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Mortgaging the Future to Pay for the Past: Was It Worth It?

From Blez's February 2006 interview with John Sickels:

Blez: What do you think of the A's losing Ethier? Is that one that fans will regret down the line?

Sickels: I think Ethier will be a fine player, but with guys like Putnam, Buck, Herrera, and Robnett still in the system, they had the depth available to deal Ethier. I wouldn't worry about it too much.

Opening with the caveat that it's rarely fair to judge past predictions (knowing that hindsight is 20/20), it's worth taking a look at this trade four years ago that sent the A's to the 2006 ALCS and Andre Ethier to the Dodgers.

Blez framed the question perfectly, as Ethier was not likely to be a regret in 2006. While he was starting his career for the Dodgers, we were too busy enjoying the A's first ALCS appearance in sixteen years to notice that Ethier's numbers as a rookie in 2006 bested Bradley's across the board.

It must be said that as someone who went to great lengths to travel to as many games as possible in 2006, including most of the stretch run and every home playoff game, I can't discount how perfect and exciting that season was as an A's fan, even three years removed.

I'd have a hard time trading 2006 for anything. That was a special, magical season of redemption, and the trade made sense at the time. It was a trade for a key starter for the 2006 and 2007 seasons (i.e. more than a mere rental); a good baseball player whose value was down because of on-and-off the field issues and personality conflicts.

Although it was a risk, I doubt the A's expected things to go as wrong with Bradley as they did during the 2007 season. Bradley played a total of 19 games for the A's in 07, was rumored to be involved in some clubhouse drama and was eventually dealt to the Padres for the oft-injured Andrew Brown. I also don't think anyone in their wildest predictions could have foreseen how good Ethier would actually be, pretty much from Day 1. The A's traded from depth and strength to make the 2006 run and it worked at the time, but there is the obviously emerging question of whether they may have traded the wrong player for the wrong player.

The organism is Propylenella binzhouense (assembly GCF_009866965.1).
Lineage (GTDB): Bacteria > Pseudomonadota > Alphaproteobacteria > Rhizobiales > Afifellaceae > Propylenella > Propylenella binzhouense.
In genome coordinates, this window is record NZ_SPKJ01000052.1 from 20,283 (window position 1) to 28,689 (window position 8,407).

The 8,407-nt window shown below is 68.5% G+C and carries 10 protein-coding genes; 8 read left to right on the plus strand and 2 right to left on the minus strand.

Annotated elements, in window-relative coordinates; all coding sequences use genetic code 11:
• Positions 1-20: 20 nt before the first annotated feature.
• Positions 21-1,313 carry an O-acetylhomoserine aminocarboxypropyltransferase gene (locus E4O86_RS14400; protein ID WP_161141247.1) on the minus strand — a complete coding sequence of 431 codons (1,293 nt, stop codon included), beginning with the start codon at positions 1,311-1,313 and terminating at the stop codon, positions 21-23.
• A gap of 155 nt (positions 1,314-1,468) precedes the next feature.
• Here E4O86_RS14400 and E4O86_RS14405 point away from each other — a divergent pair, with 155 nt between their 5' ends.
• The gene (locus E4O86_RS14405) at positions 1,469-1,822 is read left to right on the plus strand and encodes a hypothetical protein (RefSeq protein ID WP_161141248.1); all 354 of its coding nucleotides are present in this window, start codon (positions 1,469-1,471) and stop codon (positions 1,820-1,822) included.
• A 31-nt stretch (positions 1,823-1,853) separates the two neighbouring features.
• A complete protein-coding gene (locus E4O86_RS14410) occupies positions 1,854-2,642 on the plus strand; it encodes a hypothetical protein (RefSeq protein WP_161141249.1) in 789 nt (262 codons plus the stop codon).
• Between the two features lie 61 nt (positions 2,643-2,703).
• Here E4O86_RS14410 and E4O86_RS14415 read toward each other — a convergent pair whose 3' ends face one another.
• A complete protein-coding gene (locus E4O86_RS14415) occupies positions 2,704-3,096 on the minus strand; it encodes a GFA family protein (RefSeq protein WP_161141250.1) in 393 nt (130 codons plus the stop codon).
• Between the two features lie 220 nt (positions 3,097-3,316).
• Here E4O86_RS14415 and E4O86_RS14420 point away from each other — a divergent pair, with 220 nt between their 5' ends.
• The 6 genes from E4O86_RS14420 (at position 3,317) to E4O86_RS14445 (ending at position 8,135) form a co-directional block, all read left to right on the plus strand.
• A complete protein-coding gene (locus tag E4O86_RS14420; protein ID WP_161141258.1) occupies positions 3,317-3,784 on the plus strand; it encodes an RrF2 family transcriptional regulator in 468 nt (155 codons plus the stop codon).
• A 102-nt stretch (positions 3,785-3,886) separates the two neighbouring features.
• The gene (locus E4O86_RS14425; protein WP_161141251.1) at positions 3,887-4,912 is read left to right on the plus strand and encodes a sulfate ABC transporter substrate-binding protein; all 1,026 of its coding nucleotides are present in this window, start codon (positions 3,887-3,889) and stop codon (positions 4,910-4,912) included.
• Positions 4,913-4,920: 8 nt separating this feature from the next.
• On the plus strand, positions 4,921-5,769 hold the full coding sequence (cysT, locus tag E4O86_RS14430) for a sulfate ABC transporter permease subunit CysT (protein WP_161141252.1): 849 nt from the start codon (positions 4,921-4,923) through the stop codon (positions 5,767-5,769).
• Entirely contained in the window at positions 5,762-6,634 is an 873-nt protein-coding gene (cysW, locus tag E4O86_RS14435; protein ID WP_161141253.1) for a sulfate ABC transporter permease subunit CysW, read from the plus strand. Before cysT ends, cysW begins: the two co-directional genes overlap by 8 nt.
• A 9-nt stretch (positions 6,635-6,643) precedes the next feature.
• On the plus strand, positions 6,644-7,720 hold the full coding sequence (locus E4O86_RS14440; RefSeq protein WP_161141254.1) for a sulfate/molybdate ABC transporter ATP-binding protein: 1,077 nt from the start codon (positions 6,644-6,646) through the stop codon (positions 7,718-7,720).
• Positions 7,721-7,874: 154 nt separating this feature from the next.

Like any trade that involves a prospect, the trade really can't be evaluated until years down the road, and here we are. And the conclusion is just bleak: The A's would have been better off--in the long run for sure, and perhaps even in 2006--if they had just called up Ethier and let him play.

We remember Milton Bradley for all of his dramatic moments during the season and the playoffs, and it has been widely accepted that he lead the A's to their postseason berth, but the numbers simply don't bear that out. Bradley only played in 96 games in 2006, hitting .276 with 14 home runs (one very dramatic one on AN Day), 52 RBIs, an OPS of .818, just ahead of his replacements; Jay Payton .743 and Bobby Kielty .743. In fact, Milton Bradley only once in his whole career played over 130 games in a season, only once hit over 20 home runs, and only once has had over 70 RBIs.

In contrast, Andre Ethier has been an absolute stud for the Dodgers the last four years; he is also the walk-off rival of Marco Scutaro, except with the career .294/.364/.495 line instead of Marco's .266/.337.385. In the very season he was traded, Ethier played twenty more games than Milton Bradley did, batted 30 points higher, with almost as many home runs, and a 30 percent higher slugging percentage. In his rookie year!

As an A's fan, who really questions the A's scouting system (Ethier is one of the rare offensive players from the A's system to be legitimately great, since Tejada? Chavez?), these numbers were painful to look up. As much as I enjoyed 2006, I don't want to think about what Ethier has done, or what he'll continue to do in his career. And somehow, looking at his 2006 numbers, and knowing that he could have had those numbers for us, it makes it worse. It's one thing if he was in Double-A during the playoff run. Instead, he was in the league, and actually outperformed his replacement. Ouch.

While researching Ethier a bit closer, I was surprised to see just how different a player he has been since Manny Ramirez donned the Dodger blue. The stats clearly show so far that Ethier goes from a good player to an elite one with Manny's big bat behind him. His numbers before and after Manny became a Dodger on August 1, 2008 are dramatically different. From the start of the season through the end of July, he played 95 games putting up a solid but unspectacular line of 274-11-46. After Manny arrived in Hollywood, Ethier played 45 games with amazing stats of .368-9-31 - try working out that pace over a full season! This season, in the 48 games he played while Manny was suspended for snacking in the woman's supplement aisle, he checked in at a Crosby-esque.222 with 9 HR and 25 RBI. With Manny in the lineup, Ethier has been far more productive, hitting over .300 with 21 bombs and 73 RBI in less than 100 games. So Andre is no doubt a a really good player, yes, but hard to dispute that he has benefited greatly from the superstar behind him as he has put up elite All Star level numbers when Manny is in the lineup.

If it's any consolation at all, we don't have a Manny, and we haven't since 2006. That doesn't make you feel better? Me either.

Cleveland again tonight; 7:05. A's rapidly running out of starting pitchers.